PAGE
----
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The 2nd age of Martech, marketing technology black holes, China and data sovereignty, and stopping your friends from buying a CDP. Welcome to the first ever edition of Big Martech - a weekly show from Scott Brinker and Juan Mendoza about the biggest stories, ideas and topics in the marketing technology industry.
In another BIG week in Martech:
🗞️ The Headlines
- Stack management: Do marketers understand their own marketing technology stacks?
- US vs China: And the role of data sovereignty, privacy and ethics in the Martech industry
💁♂️ The Big Chat
The 2nd age of Martech. The 1st age was defined by dichotomies but the 2nd age is all about cohesion and integration. Scott takes us through what this means for the industry and Juan offers a perspective on the third wave of Martech - start up activity after the 90's dot-com boom and the cloud revolution of the 2010's.
- Friends don't let friends buy a CDP: A hypothesis from CEO Tejas Manohar (Hightouch Data) on why data orchestration on the warehouse is a better choice.
- Transmit Media: A very cool and very retro looking way to aggregate news, stock prices and research in the Adtech industry.
▶️ Listen now on Apple, Spotify, and YouTube
📚 Talked About On The Show
📖 Read The Show: Is Martech Heading Towards Its 2nd Age?
Juan: Let's dive into the big chat for this week Scott, what is the 2nd age of MarTech?
Scott: I am so glad you asked. So, it's actually a pretty simple matrix to me. I was looking at the three dimensions by which the first stage of MarTech was defined.
There was this whole debate between suite versus best of breed in professional services. It was very much this debate of if you're a software company or you're a services company.
And then even in any sort of custom software that companies were building. It was this debate of are you're gonna build, or you're gonna buy? At that stage, the whole MarTech industry was like really being driven by these dichotomies.
You had to choose one or the other. And to be honest, neither of the choices were particularly great. Okay, well everything in the suite should be well integrated, but what if I want to do something that isn't supported by the suite. Then get best of breed.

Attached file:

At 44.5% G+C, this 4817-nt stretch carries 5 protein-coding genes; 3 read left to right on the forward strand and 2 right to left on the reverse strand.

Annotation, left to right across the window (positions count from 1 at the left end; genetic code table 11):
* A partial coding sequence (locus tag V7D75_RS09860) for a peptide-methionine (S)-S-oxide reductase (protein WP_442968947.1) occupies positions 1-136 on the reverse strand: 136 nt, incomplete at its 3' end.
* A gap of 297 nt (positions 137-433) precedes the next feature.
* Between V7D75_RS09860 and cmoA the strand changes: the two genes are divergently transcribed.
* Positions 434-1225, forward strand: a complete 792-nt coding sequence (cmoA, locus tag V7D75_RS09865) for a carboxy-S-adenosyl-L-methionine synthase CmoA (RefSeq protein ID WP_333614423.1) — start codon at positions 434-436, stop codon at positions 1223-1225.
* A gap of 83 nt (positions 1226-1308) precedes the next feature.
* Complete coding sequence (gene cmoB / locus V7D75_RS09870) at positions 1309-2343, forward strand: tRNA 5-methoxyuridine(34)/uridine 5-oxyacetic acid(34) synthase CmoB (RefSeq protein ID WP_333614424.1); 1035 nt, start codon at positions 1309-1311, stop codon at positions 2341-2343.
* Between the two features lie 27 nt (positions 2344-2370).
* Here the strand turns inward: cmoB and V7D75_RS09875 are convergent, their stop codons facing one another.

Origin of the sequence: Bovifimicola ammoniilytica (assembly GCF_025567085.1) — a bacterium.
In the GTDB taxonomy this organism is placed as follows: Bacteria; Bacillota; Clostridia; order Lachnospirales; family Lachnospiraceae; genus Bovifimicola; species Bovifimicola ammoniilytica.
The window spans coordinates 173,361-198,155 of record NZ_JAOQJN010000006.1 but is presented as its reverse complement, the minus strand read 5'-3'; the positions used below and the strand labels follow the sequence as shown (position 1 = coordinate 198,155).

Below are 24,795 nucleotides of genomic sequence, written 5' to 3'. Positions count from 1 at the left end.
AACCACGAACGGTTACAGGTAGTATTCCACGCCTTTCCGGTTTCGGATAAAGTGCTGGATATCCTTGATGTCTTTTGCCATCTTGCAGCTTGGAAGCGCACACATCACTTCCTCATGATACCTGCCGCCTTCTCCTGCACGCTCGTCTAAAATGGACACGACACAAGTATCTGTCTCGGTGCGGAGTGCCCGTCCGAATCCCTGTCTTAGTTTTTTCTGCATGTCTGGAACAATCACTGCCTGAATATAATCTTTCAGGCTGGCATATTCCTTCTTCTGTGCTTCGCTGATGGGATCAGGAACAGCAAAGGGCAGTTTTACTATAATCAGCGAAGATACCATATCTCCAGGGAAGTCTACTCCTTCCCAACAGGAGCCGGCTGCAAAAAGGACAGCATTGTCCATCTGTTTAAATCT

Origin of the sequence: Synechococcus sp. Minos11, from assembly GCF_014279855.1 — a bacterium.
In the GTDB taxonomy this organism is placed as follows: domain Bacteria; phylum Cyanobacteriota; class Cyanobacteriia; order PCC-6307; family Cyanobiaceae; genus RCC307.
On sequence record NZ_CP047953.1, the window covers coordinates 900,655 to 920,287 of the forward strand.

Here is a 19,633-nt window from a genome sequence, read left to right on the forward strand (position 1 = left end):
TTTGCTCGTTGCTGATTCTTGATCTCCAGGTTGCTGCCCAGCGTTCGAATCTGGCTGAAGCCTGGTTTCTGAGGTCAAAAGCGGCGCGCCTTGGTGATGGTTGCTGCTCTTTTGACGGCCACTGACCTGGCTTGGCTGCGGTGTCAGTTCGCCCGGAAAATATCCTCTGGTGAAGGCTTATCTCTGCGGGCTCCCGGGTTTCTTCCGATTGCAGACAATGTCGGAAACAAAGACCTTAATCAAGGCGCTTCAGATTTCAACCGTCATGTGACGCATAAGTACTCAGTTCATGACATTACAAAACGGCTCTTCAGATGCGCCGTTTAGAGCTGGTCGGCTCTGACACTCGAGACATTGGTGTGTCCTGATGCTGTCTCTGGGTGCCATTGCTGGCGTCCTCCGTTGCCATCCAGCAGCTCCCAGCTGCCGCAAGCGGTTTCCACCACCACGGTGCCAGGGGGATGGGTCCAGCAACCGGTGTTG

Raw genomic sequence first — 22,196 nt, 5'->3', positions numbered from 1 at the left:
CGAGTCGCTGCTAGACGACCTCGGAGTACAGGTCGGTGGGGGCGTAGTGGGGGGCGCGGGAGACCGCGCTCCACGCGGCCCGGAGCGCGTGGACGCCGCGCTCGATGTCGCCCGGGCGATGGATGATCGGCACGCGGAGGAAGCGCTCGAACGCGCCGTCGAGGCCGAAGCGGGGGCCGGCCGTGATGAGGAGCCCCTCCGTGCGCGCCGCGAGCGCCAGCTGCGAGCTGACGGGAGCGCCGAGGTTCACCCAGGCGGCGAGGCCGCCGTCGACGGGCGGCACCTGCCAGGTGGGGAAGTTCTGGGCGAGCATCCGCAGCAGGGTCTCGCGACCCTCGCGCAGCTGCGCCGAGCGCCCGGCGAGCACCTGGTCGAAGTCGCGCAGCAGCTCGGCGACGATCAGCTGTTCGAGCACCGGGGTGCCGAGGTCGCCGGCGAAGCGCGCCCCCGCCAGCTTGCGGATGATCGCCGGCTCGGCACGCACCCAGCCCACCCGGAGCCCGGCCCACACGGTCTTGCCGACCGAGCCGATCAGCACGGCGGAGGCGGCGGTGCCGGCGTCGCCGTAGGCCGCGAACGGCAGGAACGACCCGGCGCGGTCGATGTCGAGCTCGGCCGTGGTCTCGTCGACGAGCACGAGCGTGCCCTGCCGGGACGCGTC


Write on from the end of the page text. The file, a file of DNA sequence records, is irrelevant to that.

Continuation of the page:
If you were trying to raise money as a software company, having services as any sort of like real component of your business, was just considered like you were somehow cheating like and vice versa for a lot of services companies.
Software and service companies really saw themselves in that position of the value is by the hour. Services are purely intellectual capital as it's being leveraged in hourly engagements.
Now I call that the first age of Martech because there was definitely an explosion of all these Martech, products and services around. But they were kind of being squeezed into dichotomies.
What is really exciting to me is over these past few years, and for the sake of just having a nice delineation, I'm gonna say starting here in the 2020s significantly, we moved into the second age of MarTech where instead of X or Y. It really became about X and Y. It's all about platform ecosystem.
This idea that yes, you want these large platforms that have a tremendous amount of functionality out of the box to be, you know, the foundation, the center of your stack has become very central to the industry.
But you also want the flexibility to make sure those platforms have open APIs, that they have vetted ecosystems of these more specialist apps that have built out of the box integrations to the platform. So that for any of those other more specialized capabilities you need. You can plug it in.
You see now so many software companies that are including different kinds of services in what they do, whether it's from onboarding or training and education services. Ultimately people realize in SaaS, that services are a game about customer retention and customer retention is a function of customer success and customer success is frankly all about helping your customers, from a services angle, to be able to achieve something.